India has never lacked talent. Here is the gauntlet for all those people who want an ‘all Indian win’ at the Oscars (if there can be something as hundred percent as that!) Since no one has ever stopped them, let all the famous filmmakers and actors/ actresses in India unite for once and make a project that wins such an ‘all Indian’ Oscar rather than cribbing about it! Jae Ho! Victory be yours!
1. Ma Tujhe Salaam are the words of a Hindi song composed by AR Rahman. It means, “I salute thee Mother.” Mother in this case is Mother India.
2. The quotation about what Mark Tully said has been taken from the audiobook Mark Tully’s India. (punctuation mine).
3. http://news.bbc.co.uk/1/hi/world/south_asia/999985.stm ‘Indian teachers for UK schools’ (Tuesday, 31 October, 2000).
4. Sadly, the movie is yet to start showing in Japan. It will only start in the later part of April 2009 though all the other movies made last year (including super flops!) have been screened in movie theatres here. It would be interesting to see how people here react to the movie here. May be dubbing it into Japanese is taking a lot of time? Efforts are being made by NHK, the national television in Japan which produced a series of programs on India, and some Japanese authors who have started showing and writing about India with fresh insight. A welcome change maybe?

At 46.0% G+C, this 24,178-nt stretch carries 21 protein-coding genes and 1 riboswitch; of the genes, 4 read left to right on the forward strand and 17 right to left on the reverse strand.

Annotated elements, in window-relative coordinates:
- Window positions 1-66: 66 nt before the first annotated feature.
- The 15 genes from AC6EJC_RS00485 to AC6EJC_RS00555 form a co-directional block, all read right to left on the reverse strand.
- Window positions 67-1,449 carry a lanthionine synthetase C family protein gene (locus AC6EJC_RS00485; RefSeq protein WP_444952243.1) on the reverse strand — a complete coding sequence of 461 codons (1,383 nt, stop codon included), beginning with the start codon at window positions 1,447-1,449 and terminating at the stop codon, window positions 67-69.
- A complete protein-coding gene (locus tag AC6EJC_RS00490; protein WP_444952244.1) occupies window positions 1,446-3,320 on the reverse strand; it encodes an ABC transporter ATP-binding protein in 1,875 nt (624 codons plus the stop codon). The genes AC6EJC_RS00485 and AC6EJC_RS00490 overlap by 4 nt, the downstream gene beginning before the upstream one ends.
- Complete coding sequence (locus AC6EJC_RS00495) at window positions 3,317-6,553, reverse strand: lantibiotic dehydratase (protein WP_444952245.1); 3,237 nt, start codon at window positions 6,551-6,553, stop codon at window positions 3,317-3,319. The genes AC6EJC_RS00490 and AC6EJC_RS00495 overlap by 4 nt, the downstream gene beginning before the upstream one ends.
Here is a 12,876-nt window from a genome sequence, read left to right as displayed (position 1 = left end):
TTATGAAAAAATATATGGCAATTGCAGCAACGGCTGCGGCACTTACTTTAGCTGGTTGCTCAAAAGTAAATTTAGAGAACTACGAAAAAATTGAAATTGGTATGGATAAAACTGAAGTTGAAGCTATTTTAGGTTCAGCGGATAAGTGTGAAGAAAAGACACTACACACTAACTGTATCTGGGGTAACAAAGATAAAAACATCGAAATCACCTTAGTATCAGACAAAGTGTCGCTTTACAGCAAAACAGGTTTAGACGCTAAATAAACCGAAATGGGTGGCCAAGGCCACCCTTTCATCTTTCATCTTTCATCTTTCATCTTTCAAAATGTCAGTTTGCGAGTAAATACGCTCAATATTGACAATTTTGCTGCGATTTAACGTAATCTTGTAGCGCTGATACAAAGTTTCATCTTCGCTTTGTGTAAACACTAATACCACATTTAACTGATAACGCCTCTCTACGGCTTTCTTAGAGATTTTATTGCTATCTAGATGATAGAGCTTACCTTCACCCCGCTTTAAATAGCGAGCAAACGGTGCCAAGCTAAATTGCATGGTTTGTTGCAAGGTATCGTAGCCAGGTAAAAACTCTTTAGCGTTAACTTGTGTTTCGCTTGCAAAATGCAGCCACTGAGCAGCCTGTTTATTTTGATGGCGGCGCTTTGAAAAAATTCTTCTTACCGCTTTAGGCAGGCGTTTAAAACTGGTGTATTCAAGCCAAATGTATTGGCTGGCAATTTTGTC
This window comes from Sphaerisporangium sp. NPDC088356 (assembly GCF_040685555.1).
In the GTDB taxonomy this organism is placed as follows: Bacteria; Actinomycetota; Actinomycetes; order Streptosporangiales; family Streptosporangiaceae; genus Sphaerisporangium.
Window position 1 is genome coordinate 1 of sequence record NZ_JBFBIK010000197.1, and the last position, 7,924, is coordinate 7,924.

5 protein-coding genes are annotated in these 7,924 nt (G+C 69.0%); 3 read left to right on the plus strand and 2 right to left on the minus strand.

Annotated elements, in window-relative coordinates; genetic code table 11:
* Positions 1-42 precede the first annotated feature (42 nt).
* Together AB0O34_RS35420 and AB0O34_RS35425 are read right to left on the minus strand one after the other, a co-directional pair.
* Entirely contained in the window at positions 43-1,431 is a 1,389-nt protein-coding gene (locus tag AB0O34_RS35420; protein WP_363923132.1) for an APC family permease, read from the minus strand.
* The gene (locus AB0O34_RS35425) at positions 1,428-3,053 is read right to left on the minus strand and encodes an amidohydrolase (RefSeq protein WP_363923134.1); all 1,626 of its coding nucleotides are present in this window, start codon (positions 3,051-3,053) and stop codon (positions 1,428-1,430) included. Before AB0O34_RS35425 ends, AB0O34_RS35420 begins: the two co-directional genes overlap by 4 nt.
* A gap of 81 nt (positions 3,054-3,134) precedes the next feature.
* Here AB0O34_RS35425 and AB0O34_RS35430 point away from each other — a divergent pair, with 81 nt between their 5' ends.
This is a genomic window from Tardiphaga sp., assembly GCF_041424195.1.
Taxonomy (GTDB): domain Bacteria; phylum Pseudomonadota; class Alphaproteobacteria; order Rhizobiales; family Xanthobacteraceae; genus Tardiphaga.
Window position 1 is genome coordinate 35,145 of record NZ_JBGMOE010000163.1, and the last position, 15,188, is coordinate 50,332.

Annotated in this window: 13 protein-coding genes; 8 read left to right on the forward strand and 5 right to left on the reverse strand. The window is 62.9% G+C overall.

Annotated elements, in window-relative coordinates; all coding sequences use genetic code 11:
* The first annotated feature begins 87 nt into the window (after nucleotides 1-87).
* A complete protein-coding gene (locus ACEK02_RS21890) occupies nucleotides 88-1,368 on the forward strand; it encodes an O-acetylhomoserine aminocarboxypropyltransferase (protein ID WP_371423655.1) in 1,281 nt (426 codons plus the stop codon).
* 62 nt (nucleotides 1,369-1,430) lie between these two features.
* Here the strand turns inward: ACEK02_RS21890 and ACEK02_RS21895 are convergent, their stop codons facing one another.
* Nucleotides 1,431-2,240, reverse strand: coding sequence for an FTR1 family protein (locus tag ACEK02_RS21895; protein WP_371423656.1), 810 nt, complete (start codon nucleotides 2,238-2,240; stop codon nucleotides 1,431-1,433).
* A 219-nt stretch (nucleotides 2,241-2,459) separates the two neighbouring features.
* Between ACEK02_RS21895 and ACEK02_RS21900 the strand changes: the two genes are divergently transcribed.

5. Unlike what is being said by many critics, this movie has many elements of popular Bollywood Hindi movies too, albeit in more refined, subtler and newly repackaged form. It has the hero, the heroine, the villains who trouble the heroine, a thriller plot, and truimph of the hero as he wins his heroine in the end, with dance and music. And, unlike many Bollywood movies, this movie does not project breaking the law as something heroic. Think about it!
6. Even Satyajit Ray was accused of ‘selling’ poverty when he made Pather Panchali in 1955. His movie was based on a novel written before independence (1929). The novel was Bibhutibhushan Bandopadhyay's first as a novelist and the film was Satyajit Ray's debut as a director. Five decades after Pather Panchali the film, the critics are being shameless because we still seem to have enough abundance of poverty to ‘sell’ for probably another five decades!!